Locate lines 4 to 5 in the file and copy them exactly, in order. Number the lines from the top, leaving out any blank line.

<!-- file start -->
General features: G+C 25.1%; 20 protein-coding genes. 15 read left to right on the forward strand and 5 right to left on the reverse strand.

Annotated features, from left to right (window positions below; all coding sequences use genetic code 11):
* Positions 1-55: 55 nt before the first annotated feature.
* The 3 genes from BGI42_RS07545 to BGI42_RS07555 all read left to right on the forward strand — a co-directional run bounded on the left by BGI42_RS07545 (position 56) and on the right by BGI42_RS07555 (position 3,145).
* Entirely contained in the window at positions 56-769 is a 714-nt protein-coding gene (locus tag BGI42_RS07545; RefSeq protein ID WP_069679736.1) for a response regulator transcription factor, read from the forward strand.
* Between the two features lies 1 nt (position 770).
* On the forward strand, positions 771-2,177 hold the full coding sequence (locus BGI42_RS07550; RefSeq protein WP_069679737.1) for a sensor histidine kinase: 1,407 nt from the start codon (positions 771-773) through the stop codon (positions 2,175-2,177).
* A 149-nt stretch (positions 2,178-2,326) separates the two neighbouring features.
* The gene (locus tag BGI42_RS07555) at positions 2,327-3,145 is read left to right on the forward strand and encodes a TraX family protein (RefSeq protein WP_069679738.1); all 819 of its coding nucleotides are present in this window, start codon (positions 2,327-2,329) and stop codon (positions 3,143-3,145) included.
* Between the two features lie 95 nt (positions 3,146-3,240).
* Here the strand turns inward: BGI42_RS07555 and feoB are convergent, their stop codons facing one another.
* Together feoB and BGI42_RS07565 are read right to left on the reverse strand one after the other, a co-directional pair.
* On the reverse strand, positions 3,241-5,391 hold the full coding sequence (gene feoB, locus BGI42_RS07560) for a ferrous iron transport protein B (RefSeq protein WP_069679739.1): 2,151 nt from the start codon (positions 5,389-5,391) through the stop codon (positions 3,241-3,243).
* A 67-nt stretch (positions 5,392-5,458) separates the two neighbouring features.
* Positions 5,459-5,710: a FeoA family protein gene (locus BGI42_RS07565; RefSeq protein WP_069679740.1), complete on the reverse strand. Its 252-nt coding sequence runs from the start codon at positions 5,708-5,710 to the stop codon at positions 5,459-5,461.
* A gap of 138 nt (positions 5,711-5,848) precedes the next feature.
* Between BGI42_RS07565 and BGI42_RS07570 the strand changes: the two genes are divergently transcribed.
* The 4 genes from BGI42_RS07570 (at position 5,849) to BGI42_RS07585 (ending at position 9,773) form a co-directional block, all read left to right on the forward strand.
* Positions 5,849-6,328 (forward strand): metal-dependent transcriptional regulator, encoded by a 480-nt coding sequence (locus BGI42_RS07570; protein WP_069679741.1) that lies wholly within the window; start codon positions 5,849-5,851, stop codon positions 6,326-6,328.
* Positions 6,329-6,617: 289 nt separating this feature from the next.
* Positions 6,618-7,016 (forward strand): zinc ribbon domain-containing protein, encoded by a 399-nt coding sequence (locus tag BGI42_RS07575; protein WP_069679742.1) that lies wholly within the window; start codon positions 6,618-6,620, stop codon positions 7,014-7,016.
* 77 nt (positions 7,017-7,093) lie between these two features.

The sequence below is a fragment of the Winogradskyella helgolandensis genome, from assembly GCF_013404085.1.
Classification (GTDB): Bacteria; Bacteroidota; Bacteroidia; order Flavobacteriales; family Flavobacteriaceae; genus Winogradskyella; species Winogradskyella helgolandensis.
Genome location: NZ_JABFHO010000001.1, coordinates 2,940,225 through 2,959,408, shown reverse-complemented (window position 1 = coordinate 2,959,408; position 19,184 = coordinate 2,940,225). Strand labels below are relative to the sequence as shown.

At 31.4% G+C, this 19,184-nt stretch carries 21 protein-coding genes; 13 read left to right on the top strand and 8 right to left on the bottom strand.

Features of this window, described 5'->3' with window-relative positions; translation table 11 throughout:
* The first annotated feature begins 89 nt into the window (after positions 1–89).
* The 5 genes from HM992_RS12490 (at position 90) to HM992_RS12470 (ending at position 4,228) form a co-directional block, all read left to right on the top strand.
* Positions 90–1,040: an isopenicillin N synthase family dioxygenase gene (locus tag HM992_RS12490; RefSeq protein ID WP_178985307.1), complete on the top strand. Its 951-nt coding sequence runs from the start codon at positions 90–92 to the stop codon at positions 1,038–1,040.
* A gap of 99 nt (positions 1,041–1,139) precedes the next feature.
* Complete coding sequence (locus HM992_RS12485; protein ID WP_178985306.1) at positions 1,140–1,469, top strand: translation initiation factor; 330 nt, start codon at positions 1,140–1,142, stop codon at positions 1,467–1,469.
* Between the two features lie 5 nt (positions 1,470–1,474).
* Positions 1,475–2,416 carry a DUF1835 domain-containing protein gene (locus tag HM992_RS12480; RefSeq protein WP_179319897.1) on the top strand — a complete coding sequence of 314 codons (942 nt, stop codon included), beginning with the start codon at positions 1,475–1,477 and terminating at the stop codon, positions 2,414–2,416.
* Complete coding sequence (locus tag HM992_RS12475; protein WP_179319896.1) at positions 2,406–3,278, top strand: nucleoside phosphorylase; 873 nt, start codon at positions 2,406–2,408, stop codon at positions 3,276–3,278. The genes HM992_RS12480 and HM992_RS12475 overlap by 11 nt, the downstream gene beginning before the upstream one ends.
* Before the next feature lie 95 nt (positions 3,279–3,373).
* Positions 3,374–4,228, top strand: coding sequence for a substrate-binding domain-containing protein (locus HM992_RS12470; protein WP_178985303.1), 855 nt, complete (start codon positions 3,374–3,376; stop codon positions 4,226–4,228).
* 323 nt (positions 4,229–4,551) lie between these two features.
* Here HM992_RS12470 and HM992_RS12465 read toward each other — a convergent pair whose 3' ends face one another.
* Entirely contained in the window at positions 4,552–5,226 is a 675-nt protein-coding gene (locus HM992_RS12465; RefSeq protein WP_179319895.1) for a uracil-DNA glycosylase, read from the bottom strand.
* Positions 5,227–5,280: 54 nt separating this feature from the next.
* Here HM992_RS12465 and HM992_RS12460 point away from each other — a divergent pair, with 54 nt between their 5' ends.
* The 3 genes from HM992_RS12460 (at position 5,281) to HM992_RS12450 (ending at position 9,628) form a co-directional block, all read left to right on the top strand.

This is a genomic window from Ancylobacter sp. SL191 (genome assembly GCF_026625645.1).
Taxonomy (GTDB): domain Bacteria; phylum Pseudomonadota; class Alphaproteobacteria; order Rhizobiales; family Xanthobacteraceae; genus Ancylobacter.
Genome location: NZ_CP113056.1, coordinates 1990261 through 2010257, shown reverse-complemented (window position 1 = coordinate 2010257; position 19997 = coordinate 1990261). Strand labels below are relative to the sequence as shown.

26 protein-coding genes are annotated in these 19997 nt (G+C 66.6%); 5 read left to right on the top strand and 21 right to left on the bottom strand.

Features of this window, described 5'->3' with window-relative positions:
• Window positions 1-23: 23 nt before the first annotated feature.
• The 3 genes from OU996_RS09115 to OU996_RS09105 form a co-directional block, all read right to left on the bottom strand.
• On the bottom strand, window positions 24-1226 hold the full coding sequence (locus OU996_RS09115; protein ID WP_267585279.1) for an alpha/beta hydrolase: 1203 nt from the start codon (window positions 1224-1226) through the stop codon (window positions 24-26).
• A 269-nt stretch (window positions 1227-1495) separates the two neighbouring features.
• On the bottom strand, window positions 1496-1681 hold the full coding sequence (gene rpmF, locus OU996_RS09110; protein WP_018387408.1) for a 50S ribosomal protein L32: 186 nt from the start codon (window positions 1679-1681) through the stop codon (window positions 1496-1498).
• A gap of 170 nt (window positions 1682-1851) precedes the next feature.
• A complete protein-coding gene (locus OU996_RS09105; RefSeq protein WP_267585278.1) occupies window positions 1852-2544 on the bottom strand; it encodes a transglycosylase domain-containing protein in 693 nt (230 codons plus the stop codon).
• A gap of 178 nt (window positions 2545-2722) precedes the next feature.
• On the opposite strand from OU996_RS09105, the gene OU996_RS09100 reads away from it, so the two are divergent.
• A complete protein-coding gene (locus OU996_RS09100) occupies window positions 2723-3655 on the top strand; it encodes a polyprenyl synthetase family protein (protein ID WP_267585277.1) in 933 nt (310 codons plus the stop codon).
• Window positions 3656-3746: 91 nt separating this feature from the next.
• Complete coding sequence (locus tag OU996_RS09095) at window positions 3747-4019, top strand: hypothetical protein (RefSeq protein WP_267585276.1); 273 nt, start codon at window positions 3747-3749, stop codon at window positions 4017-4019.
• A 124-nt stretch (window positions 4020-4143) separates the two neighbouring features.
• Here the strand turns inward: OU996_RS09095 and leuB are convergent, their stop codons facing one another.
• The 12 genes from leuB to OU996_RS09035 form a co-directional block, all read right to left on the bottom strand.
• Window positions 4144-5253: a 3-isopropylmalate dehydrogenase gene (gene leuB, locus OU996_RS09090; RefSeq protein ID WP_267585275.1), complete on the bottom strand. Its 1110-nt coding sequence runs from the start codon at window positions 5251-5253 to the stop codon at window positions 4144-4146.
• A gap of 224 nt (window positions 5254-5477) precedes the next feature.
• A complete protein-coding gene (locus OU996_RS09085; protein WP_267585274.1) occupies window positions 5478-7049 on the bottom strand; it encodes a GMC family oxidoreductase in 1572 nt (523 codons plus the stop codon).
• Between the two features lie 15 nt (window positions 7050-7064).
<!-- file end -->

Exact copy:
* The 3 genes from BGI42_RS07545 to BGI42_RS07555 all read left to right on the forward strand — a co-directional run bounded on the left by BGI42_RS07545 (position 56) and on the right by BGI42_RS07555 (position 3,145).
* Entirely contained in the window at positions 56-769 is a 714-nt protein-coding gene (locus tag BGI42_RS07545; RefSeq protein ID WP_069679736.1) for a response regulator transcription factor, read from the forward strand.